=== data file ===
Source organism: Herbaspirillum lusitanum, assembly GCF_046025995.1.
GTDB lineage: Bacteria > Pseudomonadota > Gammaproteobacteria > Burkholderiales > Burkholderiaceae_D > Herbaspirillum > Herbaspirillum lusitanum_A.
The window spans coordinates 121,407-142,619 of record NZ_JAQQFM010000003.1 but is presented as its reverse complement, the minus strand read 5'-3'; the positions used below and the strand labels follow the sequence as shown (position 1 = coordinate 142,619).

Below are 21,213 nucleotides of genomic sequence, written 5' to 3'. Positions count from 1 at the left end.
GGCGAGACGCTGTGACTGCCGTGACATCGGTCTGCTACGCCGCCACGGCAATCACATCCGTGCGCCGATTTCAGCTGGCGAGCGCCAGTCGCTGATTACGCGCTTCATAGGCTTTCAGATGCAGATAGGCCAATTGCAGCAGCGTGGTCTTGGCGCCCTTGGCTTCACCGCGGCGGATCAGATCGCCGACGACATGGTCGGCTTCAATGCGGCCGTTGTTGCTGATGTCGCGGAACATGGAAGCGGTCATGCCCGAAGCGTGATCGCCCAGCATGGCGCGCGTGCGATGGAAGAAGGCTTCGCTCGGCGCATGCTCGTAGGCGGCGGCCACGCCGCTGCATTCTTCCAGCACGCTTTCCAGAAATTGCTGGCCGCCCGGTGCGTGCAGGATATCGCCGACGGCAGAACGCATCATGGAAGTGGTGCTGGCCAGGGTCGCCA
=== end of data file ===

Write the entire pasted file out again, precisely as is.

Source organism: Herbaspirillum lusitanum, assembly GCF_046025995.1.
GTDB lineage: Bacteria > Pseudomonadota > Gammaproteobacteria > Burkholderiales > Burkholderiaceae_D > Herbaspirillum > Herbaspirillum lusitanum_A.
The window spans coordinates 121,407-142,619 of record NZ_JAQQFM010000003.1 but is presented as its reverse complement, the minus strand read 5'-3'; the positions used below and the strand labels follow the sequence as shown (position 1 = coordinate 142,619).

Below are 21,213 nucleotides of genomic sequence, written 5' to 3'. Positions count from 1 at the left end.
GGCGAGACGCTGTGACTGCCGTGACATCGGTCTGCTACGCCGCCACGGCAATCACATCCGTGCGCCGATTTCAGCTGGCGAGCGCCAGTCGCTGATTACGCGCTTCATAGGCTTTCAGATGCAGATAGGCCAATTGCAGCAGCGTGGTCTTGGCGCCCTTGGCTTCACCGCGGCGGATCAGATCGCCGACGACATGGTCGGCTTCAATGCGGCCGTTGTTGCTGATGTCGCGGAACATGGAAGCGGTCATGCCCGAAGCGTGATCGCCCAGCATGGCGCGCGTGCGATGGAAGAAGGCTTCGCTCGGCGCATGCTCGTAGGCGGCGGCCACGCCGCTGCATTCTTCCAGCACGCTTTCCAGAAATTGCTGGCCGCCCGGTGCGTGCAGGATATCGCCGACGGCAGAACGCATCATGGAAGTGGTGCTGGCCAGGGTCGCCA